Blog of a London Interiors Photographer

Blog of Interiors Photographer Ryan Wicks. Updates, projects and behind the scenes. 

How to Choose the Right Photographer for your Hotel Imagery

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With the plethora of photographers out there, it can be an overwhelming task to select one for your hotel photoshoot. Your hotel images are a key selling opportunity and creating them can be worthy investment or an expensive mistake. I want to give you three quick tips to help you cut through the portfolios and find the right photographer for you. 

Spoiler alert – it’s not necessarily me.

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1. Specialism

Jack of all trades, master of none, right? Choose a photographer that is a specialist in the area appropriate to what you need to shoot. Different genres of photography require unique skills sets and for the best results, you want to employ someone who is expert in their field.

Here are the main specialisms working with hospitality clients and what they will do for your hotel:

·  Interiors & Architecture Photographer - Showcases the rooms, spaces and facilities.

·  Food & Beverage Photographer – Works with your chefs and mixologists to make images of your bar and restaurant offerings.

·  Portrait & Lifestyle Photographer -  Creates emotive images of models in staged set-ups enjoying the experience of your venue - “sell the sizzle, not the steak” – and portraits of your team.

Some photographers may offer more than one of these services but they are likely to have invested most of their education and experience in one area and the others are secondary. Decide what’s most important to you and pick someone who you are confident can deliver on that.

If you are a new hotel or want full coverage, you might want to think about bringing in several specialists, rather than watering down the quality with a generalist. A good photographer isn’t necessarily the one who says they can do all of it but might be the one that admits they can’t.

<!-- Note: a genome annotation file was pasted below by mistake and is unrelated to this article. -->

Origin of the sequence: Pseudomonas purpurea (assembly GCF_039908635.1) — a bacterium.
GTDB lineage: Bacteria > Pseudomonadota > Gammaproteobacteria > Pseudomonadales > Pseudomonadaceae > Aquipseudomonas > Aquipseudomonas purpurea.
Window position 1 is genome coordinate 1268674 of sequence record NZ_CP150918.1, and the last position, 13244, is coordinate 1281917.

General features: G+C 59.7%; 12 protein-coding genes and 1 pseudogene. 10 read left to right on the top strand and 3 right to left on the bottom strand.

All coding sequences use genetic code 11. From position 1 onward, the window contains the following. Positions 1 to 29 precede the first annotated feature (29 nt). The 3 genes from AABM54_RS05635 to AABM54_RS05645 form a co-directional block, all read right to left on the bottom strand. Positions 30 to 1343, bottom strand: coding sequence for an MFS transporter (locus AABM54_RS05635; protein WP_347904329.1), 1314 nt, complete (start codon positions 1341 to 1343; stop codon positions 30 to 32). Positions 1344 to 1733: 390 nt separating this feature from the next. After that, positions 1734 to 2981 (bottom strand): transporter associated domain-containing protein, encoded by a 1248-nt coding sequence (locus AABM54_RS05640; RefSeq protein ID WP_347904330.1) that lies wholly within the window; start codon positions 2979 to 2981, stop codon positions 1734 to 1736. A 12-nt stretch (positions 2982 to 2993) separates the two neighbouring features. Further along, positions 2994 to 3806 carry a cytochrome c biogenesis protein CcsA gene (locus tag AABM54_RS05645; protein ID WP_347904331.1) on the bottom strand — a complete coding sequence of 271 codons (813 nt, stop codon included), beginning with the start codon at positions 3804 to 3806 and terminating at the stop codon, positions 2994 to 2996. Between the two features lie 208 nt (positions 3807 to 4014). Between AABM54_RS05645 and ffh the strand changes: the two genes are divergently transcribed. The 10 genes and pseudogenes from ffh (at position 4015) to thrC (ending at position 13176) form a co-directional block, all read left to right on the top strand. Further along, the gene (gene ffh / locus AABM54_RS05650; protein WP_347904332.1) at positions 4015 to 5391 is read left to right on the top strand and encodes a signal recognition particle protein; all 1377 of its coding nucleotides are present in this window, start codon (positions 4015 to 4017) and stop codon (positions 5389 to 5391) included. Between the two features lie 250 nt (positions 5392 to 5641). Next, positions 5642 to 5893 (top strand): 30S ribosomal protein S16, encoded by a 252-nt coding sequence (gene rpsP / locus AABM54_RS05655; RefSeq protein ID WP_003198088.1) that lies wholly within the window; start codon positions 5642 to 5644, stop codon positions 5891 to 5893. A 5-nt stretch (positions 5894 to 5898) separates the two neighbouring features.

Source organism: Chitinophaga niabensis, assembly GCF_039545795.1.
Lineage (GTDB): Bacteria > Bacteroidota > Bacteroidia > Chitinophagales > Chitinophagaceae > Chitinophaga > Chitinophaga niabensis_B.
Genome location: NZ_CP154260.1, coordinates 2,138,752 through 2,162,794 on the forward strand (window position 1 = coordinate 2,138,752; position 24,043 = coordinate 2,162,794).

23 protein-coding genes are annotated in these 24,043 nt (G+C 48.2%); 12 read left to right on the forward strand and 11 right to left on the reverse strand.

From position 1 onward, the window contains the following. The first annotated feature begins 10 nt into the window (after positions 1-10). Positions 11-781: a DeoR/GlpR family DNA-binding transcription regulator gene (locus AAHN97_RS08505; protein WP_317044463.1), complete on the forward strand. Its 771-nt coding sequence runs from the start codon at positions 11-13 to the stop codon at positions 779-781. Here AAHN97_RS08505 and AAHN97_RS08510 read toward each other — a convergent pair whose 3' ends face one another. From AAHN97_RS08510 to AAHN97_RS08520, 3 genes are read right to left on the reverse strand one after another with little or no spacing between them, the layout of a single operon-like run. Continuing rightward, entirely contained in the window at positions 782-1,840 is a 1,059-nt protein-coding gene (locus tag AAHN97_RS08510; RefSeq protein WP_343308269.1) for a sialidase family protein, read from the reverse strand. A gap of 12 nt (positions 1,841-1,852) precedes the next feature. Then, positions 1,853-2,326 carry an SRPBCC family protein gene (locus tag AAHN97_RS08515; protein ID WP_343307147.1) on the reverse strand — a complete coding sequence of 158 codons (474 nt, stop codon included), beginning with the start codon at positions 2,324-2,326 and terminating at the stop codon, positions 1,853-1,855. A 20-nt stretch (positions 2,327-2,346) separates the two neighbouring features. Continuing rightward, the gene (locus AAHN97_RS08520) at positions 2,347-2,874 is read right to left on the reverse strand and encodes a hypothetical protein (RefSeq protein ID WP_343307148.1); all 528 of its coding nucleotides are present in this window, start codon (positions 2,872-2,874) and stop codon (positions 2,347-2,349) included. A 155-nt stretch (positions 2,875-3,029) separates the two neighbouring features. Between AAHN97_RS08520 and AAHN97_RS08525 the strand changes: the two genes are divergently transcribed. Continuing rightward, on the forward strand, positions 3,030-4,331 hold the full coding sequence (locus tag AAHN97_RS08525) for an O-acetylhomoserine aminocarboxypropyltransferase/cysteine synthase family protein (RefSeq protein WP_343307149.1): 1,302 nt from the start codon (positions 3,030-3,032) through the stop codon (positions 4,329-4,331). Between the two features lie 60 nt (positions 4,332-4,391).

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2. Style

Choose a photographer who’s portfolio demonstrates a style that you would like to achieve for your hotel. Look at the framing, lighting, prop styling and post-processing and try to imagine that treatment applied to your hotel. If you have brand guidelines, this is a good time to refer to this. Some questions to ask yourself which might help establish the photographer’s style:

1)    Does the photographer shoot tight crops, wide views or a mix of the two? Are they from a high or low angle?

2)    Does the lighting look bright or dark? Natural or enhanced?

3)    Does the photographer use shallow depth of field (blurred backgrounds)?

4)    Do the images have vibrant or muted colours?

Remember, there’s no right or wrong here. It’s what works for your brand and vision. 

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3. Price 

I’ve purposefully left this until last because a successful set of images will pay for themselves many times over in their lifetime but I understand the we all have marketing budgets to meet and cost cannot be discounted.

Photographers will typically charge either by the day, per image or a combination of the two. A day rate with all images included, might seem like the more economical option but be sure to find out what you are likely to achieve from each day. Some questions to ask are:

1) Is post-processing included?

2) What image rights are included?

3) Are travel expenses included?

Some photographers will include all of the above, other will charge these on top. Be sure to understand what’s included with each so you’re not comparing apples to oranges.

Ultimately, this comes down to what you can afford or are willing to pay for photography. Like most things, you get what you pay for and the most experienced an in demand photographers will come at a price. If the resulting images last 10 years and are used as the main visual communication to your potential guests, it might just be worth paying that bit more for.

I hope this helps you to find the right photographer for your next hotel shoot. If you think this could be me, send me a message and let’s discuss your needs.